Maersk CEO Says Shipping Rates Still Too Low -- Update
By Costas Paris and Dominic Chopping
Danish shipping and energy giant A.P. Moeller-Maersk A/S swung to a profit in the fourth quarter, but the company's leader said global freight rates are still depressed.
"We are simply not making enough money," Chief Executive Soren Skou said in a telephone interview Friday. "We need to improve profitability through a combination of higher container (freight) rates and cutting costs."
Mr. Skou said 2017 was "an unusual and eventful year" after suffering a $300 million cyberattack last June along with buying and selling $14 billion worth of companies.
Maersk reported a fourth-quarter net profit of $386 million, from a $2.68 billion loss in the same period last year. Revenue rose to $8.17 billion from $7.08 billion.
The result came in shy of analyst expectations of a $400 million profit, reflecting a slow recovery in ocean freight rates.
Maersk said it expects 2018 underlying profit to be above the 2017 result of $356 million, while earnings before interest, tax, depreciation and amortization is seen between $4 billion and $5 billion, from $3.5 billion in 2017.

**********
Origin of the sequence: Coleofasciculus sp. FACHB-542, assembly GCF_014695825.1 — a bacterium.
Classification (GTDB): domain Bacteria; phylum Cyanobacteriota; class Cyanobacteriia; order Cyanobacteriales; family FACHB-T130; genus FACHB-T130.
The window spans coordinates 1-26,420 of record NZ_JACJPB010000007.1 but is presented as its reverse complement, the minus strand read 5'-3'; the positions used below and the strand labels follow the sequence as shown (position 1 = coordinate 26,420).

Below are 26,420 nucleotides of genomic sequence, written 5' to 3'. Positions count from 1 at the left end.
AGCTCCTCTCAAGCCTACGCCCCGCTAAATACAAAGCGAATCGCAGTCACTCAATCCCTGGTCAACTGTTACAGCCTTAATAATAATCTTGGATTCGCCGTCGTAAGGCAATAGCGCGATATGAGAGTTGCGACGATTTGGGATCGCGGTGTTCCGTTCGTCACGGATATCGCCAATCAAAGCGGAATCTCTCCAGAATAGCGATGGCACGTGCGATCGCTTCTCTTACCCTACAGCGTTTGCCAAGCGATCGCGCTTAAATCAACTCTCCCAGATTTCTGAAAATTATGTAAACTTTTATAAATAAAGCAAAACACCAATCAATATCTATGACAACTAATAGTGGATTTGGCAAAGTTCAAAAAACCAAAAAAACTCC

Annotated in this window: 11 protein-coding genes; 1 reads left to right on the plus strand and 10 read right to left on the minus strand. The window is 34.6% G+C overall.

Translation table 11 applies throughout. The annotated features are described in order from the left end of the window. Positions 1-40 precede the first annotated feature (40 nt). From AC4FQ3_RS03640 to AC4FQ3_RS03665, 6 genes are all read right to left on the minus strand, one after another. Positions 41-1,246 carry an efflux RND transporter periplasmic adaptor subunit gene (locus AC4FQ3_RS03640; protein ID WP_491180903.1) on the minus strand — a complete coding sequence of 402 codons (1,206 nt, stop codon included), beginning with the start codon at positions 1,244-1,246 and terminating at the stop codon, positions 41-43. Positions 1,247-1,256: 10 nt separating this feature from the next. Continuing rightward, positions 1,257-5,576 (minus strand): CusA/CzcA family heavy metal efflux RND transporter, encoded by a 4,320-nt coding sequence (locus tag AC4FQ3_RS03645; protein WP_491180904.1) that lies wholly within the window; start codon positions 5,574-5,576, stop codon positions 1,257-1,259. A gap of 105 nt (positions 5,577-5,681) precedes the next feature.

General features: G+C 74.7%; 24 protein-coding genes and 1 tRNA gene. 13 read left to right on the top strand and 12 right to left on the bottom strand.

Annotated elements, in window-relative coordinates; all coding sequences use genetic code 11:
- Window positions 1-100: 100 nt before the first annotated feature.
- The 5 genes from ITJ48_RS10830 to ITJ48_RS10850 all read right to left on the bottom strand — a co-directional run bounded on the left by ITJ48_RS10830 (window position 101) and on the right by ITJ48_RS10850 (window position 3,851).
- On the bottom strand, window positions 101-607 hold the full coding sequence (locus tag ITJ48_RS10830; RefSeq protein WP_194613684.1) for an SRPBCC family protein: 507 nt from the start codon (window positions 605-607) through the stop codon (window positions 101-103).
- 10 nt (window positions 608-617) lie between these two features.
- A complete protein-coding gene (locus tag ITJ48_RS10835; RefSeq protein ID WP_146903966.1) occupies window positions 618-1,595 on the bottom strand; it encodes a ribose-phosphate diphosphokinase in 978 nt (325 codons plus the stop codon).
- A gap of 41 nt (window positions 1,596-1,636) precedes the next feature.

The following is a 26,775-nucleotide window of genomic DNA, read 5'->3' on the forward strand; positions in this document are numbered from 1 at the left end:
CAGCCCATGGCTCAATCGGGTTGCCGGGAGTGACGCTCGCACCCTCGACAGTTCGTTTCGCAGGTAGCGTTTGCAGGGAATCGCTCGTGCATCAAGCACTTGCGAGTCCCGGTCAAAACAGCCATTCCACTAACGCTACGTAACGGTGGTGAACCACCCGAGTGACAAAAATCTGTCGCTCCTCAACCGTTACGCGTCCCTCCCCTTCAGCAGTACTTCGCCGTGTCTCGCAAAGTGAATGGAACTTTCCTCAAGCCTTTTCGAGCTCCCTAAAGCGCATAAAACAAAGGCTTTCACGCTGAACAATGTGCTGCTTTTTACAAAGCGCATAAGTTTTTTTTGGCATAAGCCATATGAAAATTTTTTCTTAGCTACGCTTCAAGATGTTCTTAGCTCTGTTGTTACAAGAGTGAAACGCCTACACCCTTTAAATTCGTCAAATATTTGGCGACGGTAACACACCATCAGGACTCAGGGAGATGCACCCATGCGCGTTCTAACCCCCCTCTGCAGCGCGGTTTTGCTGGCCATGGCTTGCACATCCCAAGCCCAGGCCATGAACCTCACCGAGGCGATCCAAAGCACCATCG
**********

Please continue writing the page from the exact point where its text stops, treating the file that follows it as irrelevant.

Mr. Skou said Maersk wants to move the shipping and logistics industry into the digital age through a joint venture signed last month with International Business Machines Corp., using blockchain technology.
The move comes as Maersk and IBM have been attempting to reinvent themselves. IBM, the 106-year-old technology giant, has been looking to new lines of business including blockchain as sales in its legacy business of selling hardware and software slow. Maersk has been trying to transform itself to into a global supply-chain major like United Parcel Service Inc. and FedEx Corp. by integrating its transport and logistics units and spinning off its oil business.
"In the 1980s the freight cost of moving a container across the ocean was $4,000," Mr. Skou said. "Now it's $2,000, but there is still the same paper trail of documents as it was 100 years ago. A digitized paperwork can cut costs by at least 20%."
The company's shipping unit, Maersk Line, which contributed 80% of the group's revenue in the quarter, made a $53 million underlying profit, compared with a loss of $155 million a year earlier. Maersk said freight rates slowed from the beginning of the fourth quarter after peaking in the second quarter.
Maersk Line, the world's leading container operator, moves close to 19% of seaborne freight after the acquisition of German peer Hamburg Süd for $4.4 billion last November.
Mr. Skou said Maersk is now looking for "smaller, targeted acquisitions" and that he expects synergies from the deal with Hamburg Süd to cut annual costs by about $1 billion by 2019.
Maersk is making progress in breaking up its conglomerate structure, having sold its oil unit to France's Total SA and its tankers arm to its main shareholder A.P. Moller Holding for a combined $10 billion. It has set a deadline to sell its oil drilling arm by the end of this year.
Write to Costas Paris at firstname.lastname@example.org and Dominic Chopping at email@example.com
(END) Dow Jones Newswires
February 09, 2018 11:15 ET (16:15 GMT)Copyright (c) 2018 Dow Jones & Company, Inc.